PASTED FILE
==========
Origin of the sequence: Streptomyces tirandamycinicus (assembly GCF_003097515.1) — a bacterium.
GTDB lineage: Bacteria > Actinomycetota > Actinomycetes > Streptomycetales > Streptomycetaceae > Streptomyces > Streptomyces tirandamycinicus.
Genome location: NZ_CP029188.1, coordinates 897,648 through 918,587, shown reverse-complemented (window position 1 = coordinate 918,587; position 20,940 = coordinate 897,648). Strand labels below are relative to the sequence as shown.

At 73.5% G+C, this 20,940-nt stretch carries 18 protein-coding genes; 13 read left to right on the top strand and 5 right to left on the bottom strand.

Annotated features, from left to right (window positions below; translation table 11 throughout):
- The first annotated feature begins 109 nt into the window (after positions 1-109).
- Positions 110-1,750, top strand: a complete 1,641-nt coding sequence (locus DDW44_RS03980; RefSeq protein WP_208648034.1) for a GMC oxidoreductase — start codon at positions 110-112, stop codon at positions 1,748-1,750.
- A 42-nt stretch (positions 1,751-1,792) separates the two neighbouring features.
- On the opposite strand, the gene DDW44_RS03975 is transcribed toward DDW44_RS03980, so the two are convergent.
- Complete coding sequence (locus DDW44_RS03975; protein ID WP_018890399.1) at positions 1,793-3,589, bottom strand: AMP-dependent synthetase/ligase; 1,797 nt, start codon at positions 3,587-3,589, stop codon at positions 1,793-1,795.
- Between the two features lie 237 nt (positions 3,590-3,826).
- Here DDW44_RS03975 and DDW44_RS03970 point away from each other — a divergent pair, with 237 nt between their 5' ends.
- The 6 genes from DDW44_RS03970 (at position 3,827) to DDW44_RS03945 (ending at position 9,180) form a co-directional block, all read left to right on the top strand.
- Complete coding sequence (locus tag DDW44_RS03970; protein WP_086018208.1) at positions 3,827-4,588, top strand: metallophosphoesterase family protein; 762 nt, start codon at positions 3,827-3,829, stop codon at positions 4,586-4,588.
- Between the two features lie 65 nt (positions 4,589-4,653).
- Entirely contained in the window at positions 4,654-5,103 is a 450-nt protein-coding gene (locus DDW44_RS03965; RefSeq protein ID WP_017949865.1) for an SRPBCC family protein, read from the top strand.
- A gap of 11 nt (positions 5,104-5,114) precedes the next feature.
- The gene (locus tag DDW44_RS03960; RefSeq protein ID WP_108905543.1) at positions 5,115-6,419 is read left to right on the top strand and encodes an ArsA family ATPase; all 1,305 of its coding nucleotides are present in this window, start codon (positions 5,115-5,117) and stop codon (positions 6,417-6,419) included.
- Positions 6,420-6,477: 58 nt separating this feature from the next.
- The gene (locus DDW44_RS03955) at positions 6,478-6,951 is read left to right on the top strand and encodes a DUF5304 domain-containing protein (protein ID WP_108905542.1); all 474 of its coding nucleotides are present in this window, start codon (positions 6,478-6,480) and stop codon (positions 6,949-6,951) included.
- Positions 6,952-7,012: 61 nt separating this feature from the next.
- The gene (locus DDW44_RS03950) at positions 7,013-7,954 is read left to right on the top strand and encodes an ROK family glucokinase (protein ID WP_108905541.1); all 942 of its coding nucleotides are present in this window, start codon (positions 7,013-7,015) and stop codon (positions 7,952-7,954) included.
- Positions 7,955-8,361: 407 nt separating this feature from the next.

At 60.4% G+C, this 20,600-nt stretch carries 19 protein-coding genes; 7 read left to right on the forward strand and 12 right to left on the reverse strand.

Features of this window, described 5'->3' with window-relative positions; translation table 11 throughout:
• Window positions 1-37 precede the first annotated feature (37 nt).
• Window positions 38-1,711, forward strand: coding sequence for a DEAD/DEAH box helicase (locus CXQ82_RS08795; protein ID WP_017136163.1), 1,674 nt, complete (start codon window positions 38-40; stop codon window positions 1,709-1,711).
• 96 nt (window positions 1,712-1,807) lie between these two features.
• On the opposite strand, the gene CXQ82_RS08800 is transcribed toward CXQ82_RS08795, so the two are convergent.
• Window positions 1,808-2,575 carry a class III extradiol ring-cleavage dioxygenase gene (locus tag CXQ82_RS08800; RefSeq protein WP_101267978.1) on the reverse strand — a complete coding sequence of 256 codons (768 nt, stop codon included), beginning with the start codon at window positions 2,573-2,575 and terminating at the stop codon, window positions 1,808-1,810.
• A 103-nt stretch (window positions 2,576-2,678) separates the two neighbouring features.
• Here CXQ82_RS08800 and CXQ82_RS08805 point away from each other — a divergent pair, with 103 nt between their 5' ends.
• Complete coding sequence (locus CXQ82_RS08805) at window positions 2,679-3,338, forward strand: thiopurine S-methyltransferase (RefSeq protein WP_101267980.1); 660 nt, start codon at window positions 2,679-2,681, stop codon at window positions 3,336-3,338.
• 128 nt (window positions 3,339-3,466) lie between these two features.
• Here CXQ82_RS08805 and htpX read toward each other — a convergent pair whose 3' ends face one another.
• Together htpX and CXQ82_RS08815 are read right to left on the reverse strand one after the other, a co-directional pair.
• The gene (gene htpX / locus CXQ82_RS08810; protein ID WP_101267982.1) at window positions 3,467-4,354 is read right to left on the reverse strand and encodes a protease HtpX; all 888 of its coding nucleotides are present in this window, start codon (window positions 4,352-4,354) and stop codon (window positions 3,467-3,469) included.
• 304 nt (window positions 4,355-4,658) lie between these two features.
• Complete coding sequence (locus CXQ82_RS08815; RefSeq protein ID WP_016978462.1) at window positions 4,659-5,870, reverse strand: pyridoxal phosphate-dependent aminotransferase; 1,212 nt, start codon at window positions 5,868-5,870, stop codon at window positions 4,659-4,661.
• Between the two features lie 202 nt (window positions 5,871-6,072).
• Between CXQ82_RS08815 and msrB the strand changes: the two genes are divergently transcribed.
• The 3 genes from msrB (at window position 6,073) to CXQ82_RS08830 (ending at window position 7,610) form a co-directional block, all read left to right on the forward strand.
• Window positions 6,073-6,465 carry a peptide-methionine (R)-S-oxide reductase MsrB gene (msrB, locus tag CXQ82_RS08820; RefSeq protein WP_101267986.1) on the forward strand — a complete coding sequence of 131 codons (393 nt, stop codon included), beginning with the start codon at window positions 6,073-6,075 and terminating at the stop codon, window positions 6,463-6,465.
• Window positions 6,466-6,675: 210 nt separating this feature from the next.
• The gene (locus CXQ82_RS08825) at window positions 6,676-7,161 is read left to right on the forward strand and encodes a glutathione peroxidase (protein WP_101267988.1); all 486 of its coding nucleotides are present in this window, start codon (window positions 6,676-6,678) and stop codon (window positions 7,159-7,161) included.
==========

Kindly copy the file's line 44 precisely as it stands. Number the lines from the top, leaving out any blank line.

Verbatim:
• Window positions 6,466-6,675: 210 nt separating this feature from the next.